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I'm following through the Django Tutorials by HackedExistence on youtube.
Since the video is about a year old, I assume that the version differences may contribute to this problem. I'm currently on the 2nd video but this issue arose since the first.

On my browser,

This link opens up the Apache 2 Test Page, and the localhost link opens up the Django Administrator page nicely.

But he sets it up so that the hacked existence link loads up the Django Admin page.

How is he able to achieve this? and what steps are needed for setting it up that way with the versions that I'm working with.

Python 2.7.3, Django 1.4.1, Apache 2.2.22 (Unix)

Running on OS X 10.6.8.

share|improve this question
up vote 0 down vote accepted is (presumably) a domain under the control of HackedExistence, and it's showing an Apache 2 test page because the server it's pointing to is not configured to show anything else. You have no control over this domain or the server it is pointing to, so you can't affect it directly.

It doesn't have anything to do with different versions of python, django, apache, or anything else; it's likely that HackedExistence chose to move on to something else, is no longer maintaining his site (or at least the content on that subdomain of it) and his tutorial now no longer works as a result.

The closest you can come is add an entry to your /private/etc/hosts file (on OSX) so that resolves to (i.e. localhost, your own computer), but this is almost certainly not what you're after. For example, if you do this, everybody else will still see the test page you're seeing now, because the /etc/hosts file is just telling your computer to treat the domain as if it's pointing to your computer.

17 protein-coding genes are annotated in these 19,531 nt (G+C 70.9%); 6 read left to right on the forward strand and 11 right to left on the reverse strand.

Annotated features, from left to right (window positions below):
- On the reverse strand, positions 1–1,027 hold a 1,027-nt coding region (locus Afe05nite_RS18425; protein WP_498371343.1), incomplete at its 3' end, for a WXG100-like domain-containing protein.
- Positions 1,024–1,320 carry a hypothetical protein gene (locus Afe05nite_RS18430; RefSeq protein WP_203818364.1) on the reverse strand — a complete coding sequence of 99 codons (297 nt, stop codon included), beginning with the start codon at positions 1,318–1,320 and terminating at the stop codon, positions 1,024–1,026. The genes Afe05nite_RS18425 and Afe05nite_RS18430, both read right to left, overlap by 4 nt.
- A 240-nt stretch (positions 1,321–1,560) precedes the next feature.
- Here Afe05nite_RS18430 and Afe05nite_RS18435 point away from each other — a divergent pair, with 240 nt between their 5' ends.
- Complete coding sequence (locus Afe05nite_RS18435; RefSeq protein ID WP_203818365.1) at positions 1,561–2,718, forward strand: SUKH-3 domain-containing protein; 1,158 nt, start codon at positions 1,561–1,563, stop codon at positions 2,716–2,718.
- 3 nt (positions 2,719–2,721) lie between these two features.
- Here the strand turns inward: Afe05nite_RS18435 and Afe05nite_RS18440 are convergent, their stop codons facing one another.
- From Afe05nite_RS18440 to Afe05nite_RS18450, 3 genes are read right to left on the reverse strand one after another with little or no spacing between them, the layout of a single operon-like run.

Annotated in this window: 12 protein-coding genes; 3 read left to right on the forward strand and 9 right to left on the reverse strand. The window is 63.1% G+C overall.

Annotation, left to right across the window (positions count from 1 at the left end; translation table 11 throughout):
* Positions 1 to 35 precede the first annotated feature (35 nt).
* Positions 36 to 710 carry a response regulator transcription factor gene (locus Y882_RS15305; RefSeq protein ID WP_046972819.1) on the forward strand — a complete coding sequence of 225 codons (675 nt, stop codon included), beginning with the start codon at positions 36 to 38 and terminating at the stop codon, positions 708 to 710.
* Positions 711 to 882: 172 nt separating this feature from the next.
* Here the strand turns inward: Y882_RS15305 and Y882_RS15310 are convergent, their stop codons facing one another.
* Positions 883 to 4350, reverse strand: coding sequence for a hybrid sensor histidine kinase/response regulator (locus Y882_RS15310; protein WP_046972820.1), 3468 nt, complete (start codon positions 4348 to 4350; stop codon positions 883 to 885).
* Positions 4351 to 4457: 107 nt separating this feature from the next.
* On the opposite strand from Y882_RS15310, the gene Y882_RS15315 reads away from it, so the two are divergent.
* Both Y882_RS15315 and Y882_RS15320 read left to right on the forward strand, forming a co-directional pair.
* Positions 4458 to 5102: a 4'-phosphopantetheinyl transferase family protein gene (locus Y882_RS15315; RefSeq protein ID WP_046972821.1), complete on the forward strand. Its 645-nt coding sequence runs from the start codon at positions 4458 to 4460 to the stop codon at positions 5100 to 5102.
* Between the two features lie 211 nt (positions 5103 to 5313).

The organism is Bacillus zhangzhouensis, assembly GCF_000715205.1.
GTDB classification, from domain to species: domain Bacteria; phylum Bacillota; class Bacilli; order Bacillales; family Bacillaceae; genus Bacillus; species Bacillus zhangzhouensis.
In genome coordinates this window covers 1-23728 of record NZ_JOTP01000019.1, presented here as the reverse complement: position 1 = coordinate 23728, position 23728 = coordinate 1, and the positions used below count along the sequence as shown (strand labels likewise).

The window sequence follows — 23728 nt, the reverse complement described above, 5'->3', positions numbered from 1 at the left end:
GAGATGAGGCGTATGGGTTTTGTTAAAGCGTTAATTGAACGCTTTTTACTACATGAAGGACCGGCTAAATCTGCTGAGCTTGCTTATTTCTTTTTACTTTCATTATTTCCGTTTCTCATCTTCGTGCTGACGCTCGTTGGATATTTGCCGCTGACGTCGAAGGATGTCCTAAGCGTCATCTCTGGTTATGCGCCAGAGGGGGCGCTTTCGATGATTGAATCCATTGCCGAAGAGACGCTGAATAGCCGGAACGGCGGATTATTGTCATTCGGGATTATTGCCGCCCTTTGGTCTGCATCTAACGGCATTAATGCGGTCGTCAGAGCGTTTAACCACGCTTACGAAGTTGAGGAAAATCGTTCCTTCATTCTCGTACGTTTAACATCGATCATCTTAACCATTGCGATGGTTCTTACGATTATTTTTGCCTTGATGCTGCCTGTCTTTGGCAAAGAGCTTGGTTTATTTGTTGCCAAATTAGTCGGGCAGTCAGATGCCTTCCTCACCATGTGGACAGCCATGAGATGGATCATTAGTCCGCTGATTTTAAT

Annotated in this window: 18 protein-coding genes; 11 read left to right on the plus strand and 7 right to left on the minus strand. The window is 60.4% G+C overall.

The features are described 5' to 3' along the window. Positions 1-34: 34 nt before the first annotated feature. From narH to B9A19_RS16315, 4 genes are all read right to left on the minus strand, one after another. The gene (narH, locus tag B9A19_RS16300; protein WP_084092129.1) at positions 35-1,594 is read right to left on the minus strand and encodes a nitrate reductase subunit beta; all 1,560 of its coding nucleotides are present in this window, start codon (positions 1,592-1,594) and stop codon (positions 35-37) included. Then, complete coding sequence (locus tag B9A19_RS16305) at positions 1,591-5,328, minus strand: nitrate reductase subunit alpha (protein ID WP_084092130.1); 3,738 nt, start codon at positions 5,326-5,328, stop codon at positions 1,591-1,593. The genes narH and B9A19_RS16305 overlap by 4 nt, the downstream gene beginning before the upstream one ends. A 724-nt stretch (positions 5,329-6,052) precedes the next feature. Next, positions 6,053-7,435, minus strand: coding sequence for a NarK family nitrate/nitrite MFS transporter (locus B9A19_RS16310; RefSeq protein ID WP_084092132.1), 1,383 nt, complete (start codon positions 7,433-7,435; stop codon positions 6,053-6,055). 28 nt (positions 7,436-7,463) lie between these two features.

For learning web development, you can safely completely disregard this and can continue to test on your local computer.

When it comes to deploying the website for other people to view and use, you will need to buy a domain (e.g. at, get some hosting (for python/django hosting I can recommend WebFaction , or you can use Heroku's free plan), and follow the Django deployment instructions in the official documentation (or the documentation provided by the hosting provider you choose). My advice is to focus on learning web development and get something working before you spend money on any hosting.

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I assuemd that it was a local directory since he defined STATIC_ROOT = /he/sites/ in but now i'm thinking that it was a webserver that he was working with. – Joe Oct 11 '12 at 7:49
Yes, that's likely. – Caspar Oct 11 '12 at 7:51

I don't know the videos, but I'm assuming that the author of the book owns (or owned at the time) the domain name, and had it pointing to his server so that it would be able to interpret the Django App and serve it up to public requests ... and now it looks like that configuration doesn't exist any more.

If you're asking what I think you want to ask, "how can I get a Django app viewable on the public web," well, there are lots of ways to go about doing this. If your server is Apache, is the way to go. Google could help you find the similar docs for other servers. Lots of answers on stack overflow as well.

If instead you're asking a different question, namely, "how can I get this app on my local machine to be viewable via some method other than localhost" (and you don't have a server), well, the answer is you'd have to get a domain that points to your local machine -- this is a question that has lots of answers elsewhere. One thing to be aware of is that Django through Apache on Mac OS X isn't terribly simple, as it requires manually installing mod_wsgi, but it's not overly difficult either. Here's Google's top link (a bit old but still relevant):

And finally, if you're asking how you can get your app to show up at hacked existence, well ... buy that domain and see the above paragraph. :)

share|improve this answer
thanks. i thought he was working locally. – Joe Oct 11 '12 at 7:51

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